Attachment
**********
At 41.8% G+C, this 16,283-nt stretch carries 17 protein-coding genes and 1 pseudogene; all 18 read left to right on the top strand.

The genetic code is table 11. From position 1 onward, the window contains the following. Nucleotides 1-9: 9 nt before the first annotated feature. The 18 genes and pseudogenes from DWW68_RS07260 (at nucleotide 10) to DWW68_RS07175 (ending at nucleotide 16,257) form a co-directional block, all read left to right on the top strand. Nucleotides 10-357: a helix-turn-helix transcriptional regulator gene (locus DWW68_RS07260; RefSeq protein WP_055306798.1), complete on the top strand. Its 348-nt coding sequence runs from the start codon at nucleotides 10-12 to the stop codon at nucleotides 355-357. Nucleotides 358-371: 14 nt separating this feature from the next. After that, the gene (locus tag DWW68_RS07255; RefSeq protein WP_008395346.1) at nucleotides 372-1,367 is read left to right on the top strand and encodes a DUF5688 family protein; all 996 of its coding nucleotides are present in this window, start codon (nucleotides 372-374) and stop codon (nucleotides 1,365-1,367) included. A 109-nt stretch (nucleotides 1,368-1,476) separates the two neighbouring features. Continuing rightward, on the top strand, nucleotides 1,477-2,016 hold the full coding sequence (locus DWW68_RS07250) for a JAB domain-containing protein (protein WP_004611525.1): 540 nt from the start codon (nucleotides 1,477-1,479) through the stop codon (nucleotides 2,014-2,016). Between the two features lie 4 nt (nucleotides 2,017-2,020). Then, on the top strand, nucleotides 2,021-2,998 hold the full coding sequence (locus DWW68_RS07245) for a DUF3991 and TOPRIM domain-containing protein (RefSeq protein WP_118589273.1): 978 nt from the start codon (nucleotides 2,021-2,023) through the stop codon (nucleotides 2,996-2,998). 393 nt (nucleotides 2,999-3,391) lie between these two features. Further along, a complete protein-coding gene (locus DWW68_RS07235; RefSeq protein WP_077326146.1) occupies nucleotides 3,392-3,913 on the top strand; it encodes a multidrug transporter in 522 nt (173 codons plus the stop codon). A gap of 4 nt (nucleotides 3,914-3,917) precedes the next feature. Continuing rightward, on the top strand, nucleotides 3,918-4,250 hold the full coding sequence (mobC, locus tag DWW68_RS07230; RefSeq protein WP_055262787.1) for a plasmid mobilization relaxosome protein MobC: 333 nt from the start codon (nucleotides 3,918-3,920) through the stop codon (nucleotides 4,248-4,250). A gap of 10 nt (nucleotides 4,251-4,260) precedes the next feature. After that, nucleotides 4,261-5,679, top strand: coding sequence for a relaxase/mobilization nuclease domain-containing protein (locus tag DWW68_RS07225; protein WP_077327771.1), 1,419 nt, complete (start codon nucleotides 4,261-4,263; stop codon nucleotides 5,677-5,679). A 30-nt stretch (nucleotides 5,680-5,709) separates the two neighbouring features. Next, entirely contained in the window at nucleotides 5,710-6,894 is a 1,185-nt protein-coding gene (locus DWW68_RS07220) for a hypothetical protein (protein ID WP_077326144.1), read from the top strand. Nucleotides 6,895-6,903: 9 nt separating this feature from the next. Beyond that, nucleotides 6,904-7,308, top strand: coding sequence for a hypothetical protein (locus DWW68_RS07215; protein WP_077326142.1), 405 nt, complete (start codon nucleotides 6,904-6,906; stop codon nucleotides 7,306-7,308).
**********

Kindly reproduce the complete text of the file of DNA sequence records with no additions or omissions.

At 41.8% G+C, this 16,283-nt stretch carries 17 protein-coding genes and 1 pseudogene; all 18 read left to right on the top strand.

The genetic code is table 11. From position 1 onward, the window contains the following. Nucleotides 1-9: 9 nt before the first annotated feature. The 18 genes and pseudogenes from DWW68_RS07260 (at nucleotide 10) to DWW68_RS07175 (ending at nucleotide 16,257) form a co-directional block, all read left to right on the top strand. Nucleotides 10-357: a helix-turn-helix transcriptional regulator gene (locus DWW68_RS07260; RefSeq protein WP_055306798.1), complete on the top strand. Its 348-nt coding sequence runs from the start codon at nucleotides 10-12 to the stop codon at nucleotides 355-357. Nucleotides 358-371: 14 nt separating this feature from the next. After that, the gene (locus tag DWW68_RS07255; RefSeq protein WP_008395346.1) at nucleotides 372-1,367 is read left to right on the top strand and encodes a DUF5688 family protein; all 996 of its coding nucleotides are present in this window, start codon (nucleotides 372-374) and stop codon (nucleotides 1,365-1,367) included. A 109-nt stretch (nucleotides 1,368-1,476) separates the two neighbouring features. Continuing rightward, on the top strand, nucleotides 1,477-2,016 hold the full coding sequence (locus DWW68_RS07250) for a JAB domain-containing protein (protein WP_004611525.1): 540 nt from the start codon (nucleotides 1,477-1,479) through the stop codon (nucleotides 2,014-2,016). Between the two features lie 4 nt (nucleotides 2,017-2,020). Then, on the top strand, nucleotides 2,021-2,998 hold the full coding sequence (locus DWW68_RS07245) for a DUF3991 and TOPRIM domain-containing protein (RefSeq protein WP_118589273.1): 978 nt from the start codon (nucleotides 2,021-2,023) through the stop codon (nucleotides 2,996-2,998). 393 nt (nucleotides 2,999-3,391) lie between these two features. Further along, a complete protein-coding gene (locus DWW68_RS07235; RefSeq protein WP_077326146.1) occupies nucleotides 3,392-3,913 on the top strand; it encodes a multidrug transporter in 522 nt (173 codons plus the stop codon). A gap of 4 nt (nucleotides 3,914-3,917) precedes the next feature. Continuing rightward, on the top strand, nucleotides 3,918-4,250 hold the full coding sequence (mobC, locus tag DWW68_RS07230; RefSeq protein WP_055262787.1) for a plasmid mobilization relaxosome protein MobC: 333 nt from the start codon (nucleotides 3,918-3,920) through the stop codon (nucleotides 4,248-4,250). A gap of 10 nt (nucleotides 4,251-4,260) precedes the next feature. After that, nucleotides 4,261-5,679, top strand: coding sequence for a relaxase/mobilization nuclease domain-containing protein (locus tag DWW68_RS07225; protein WP_077327771.1), 1,419 nt, complete (start codon nucleotides 4,261-4,263; stop codon nucleotides 5,677-5,679). A 30-nt stretch (nucleotides 5,680-5,709) separates the two neighbouring features. Next, entirely contained in the window at nucleotides 5,710-6,894 is a 1,185-nt protein-coding gene (locus DWW68_RS07220) for a hypothetical protein (protein ID WP_077326144.1), read from the top strand. Nucleotides 6,895-6,903: 9 nt separating this feature from the next. Beyond that, nucleotides 6,904-7,308, top strand: coding sequence for a hypothetical protein (locus DWW68_RS07215; protein WP_077326142.1), 405 nt, complete (start codon nucleotides 6,904-6,906; stop codon nucleotides 7,306-7,308).